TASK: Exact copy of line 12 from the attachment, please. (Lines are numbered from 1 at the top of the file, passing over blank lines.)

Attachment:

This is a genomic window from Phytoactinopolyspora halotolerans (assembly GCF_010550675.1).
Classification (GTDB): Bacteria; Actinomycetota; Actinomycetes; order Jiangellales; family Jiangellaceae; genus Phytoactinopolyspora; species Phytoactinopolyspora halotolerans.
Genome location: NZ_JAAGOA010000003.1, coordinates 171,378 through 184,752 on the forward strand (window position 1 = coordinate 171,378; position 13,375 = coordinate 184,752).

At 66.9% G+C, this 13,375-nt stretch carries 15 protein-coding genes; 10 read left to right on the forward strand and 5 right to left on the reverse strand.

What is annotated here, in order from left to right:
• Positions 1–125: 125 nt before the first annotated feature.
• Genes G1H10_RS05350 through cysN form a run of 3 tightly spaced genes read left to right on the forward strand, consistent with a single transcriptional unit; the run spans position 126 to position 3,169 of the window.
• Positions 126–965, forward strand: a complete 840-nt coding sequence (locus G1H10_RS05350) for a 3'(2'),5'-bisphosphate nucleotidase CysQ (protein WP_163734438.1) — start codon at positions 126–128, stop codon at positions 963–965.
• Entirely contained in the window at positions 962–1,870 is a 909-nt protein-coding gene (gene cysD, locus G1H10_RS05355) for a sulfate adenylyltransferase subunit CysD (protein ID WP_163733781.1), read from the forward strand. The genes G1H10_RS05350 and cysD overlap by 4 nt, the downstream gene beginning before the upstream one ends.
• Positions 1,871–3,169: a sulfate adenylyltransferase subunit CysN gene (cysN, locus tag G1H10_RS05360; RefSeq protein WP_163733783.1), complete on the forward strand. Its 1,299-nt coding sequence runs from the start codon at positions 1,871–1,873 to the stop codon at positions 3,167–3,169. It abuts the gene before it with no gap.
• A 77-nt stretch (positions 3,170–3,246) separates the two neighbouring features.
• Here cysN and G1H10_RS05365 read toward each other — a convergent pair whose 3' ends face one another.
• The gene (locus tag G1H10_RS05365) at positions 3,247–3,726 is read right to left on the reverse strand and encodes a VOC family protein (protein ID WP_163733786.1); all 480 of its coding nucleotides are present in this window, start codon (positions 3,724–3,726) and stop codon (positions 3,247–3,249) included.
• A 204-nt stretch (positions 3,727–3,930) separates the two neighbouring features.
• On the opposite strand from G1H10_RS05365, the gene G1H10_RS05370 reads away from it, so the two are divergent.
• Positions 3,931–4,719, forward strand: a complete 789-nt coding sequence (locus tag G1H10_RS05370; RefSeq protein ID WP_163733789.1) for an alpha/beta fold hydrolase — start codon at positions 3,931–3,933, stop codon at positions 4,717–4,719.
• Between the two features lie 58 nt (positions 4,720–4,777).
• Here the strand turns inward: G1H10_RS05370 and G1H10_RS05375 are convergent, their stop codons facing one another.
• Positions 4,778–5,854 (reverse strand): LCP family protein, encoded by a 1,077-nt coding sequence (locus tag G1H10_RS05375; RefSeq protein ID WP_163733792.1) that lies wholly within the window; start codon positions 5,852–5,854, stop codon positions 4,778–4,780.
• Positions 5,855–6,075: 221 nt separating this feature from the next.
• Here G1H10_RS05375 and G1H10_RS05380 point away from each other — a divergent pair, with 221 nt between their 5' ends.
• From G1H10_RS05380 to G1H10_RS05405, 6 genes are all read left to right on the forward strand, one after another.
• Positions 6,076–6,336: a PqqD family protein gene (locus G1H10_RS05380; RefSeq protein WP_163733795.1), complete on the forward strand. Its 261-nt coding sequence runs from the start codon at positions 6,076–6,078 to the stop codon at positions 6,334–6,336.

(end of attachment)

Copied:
• Here cysN and G1H10_RS05365 read toward each other — a convergent pair whose 3' ends face one another.